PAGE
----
*Crossposted from http://madgeniusclub.blogspot.com/ *
In fiction – with the strange exception of people I’ve been hearing about lately, who do not read at all because they’re afraid it will taint their writing (most of these people aren’t published, I should add) – the short answer to a writer’s reading tastes is like the one about the eight hundred pound gorilla. The short answer is "Anything he/she wants to." The even shorter answer is "Everything."
For years I held fast to one certainty. I didn’t read Romance. And then it started trickling in. It started with Dave Freer – curse you my friend ! – telling me I had to read Heyer. He was right, I did. Venetia quickly became one of my favorite books, an obsession I promptly passed onto the boys. And then friends recommended other writers. And then at RWA I found my reaction to Romance is about the same as to other genres. It leaves no mark. Meaning that I can read most of it painlessly. About ten percent will strike me one way or another. Ten percent will make me run out and buy everything the writer ever wrote. Ten percent makes me throw it against the wall and at least metaphorically stomp on it. Which makes Romance just the same as Science Fiction, Fantasy, Mystery and Thrillers.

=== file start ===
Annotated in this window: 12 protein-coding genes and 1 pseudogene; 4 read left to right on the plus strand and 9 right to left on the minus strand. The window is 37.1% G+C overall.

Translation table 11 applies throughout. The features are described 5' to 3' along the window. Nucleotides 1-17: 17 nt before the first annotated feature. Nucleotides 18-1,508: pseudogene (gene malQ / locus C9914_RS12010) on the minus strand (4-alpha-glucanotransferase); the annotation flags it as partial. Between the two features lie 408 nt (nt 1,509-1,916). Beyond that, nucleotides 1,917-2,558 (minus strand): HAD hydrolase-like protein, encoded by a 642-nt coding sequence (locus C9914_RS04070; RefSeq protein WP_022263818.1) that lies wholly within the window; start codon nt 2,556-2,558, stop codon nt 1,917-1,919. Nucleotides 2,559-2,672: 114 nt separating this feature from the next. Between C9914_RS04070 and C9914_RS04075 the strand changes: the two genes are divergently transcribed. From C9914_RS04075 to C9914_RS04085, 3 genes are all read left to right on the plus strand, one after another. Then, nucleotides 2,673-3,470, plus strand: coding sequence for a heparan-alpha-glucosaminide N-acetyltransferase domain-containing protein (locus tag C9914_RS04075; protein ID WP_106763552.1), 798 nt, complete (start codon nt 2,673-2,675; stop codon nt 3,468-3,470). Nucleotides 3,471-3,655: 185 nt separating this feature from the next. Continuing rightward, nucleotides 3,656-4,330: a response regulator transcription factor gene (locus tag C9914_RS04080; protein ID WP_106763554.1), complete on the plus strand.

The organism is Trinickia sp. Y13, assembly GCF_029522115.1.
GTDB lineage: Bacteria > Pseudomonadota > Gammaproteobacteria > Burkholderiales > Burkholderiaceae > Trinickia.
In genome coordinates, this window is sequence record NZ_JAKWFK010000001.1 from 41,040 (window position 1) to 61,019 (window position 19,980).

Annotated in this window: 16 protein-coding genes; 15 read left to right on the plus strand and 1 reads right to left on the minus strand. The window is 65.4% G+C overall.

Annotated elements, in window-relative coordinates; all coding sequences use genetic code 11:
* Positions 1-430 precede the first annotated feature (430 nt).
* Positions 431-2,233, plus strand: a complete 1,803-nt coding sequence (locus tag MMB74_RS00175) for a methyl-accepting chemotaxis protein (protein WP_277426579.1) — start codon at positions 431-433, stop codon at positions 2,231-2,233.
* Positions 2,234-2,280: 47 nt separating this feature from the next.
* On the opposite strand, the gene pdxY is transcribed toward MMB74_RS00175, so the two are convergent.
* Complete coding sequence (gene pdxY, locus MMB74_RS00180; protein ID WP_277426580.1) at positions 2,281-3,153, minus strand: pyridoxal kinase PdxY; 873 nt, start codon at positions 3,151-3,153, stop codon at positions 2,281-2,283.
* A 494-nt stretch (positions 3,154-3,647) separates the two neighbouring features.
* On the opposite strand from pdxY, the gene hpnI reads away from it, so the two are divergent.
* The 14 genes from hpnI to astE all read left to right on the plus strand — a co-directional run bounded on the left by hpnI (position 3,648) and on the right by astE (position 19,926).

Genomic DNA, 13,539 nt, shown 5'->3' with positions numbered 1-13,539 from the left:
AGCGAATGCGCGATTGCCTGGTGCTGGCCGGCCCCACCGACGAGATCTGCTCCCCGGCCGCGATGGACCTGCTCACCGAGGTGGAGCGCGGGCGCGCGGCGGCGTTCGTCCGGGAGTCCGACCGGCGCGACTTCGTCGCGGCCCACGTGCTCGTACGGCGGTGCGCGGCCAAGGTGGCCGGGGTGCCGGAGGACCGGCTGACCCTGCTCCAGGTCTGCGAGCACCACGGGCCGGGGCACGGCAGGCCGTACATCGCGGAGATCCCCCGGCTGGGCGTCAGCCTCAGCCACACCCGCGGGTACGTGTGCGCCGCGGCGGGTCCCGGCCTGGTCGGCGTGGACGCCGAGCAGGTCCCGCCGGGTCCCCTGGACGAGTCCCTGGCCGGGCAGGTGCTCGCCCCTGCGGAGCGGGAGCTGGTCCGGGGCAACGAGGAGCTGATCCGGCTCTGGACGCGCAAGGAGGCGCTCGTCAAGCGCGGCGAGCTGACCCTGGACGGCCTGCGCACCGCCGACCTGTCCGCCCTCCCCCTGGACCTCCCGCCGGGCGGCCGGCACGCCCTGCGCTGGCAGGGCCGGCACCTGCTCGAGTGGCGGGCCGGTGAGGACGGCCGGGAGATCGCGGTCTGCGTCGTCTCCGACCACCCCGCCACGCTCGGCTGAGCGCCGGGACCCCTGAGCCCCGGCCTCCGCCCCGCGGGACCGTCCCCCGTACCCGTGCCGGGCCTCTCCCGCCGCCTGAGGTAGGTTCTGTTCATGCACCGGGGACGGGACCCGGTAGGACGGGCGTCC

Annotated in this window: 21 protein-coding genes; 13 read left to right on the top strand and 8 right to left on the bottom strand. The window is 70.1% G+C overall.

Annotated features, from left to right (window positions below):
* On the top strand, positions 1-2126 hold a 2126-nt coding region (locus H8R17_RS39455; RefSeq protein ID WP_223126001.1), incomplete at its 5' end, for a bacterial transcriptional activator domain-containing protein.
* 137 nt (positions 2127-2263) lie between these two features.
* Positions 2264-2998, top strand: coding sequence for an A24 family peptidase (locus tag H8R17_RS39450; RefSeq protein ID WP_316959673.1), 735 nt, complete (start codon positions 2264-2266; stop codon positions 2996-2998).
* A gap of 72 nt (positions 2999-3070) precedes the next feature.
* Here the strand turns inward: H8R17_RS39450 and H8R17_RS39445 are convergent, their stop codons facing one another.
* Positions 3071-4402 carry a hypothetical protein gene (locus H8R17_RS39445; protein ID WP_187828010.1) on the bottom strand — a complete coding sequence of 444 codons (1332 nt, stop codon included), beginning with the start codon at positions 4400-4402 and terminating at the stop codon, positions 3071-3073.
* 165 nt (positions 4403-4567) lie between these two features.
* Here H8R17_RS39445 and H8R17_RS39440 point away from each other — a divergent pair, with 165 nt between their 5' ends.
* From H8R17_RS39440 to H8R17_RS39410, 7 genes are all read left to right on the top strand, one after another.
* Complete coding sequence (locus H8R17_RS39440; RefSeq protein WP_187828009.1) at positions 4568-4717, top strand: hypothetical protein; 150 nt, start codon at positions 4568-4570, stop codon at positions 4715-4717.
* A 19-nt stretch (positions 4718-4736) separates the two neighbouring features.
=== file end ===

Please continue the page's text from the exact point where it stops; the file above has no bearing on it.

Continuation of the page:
Two things I don’t read, and they’re highly personal distastes – one of them is gross out horror. It’s not that I’m a sensitive plant. My friend Charles is forever protecting me from gross/shocking sights because the fact that I don’t like paint-the-room-red scenes fits in with his idea of being a lady. I’m a lady and therefore I should flinch from this sort of thing. Actually the truth is that it bores me. In the dank mess that is my mind I can come up with much worse than anything I’ve ever read. Without trying. Depending on how stable I’m feeling, sometimes the difficult part is not to write this stuff.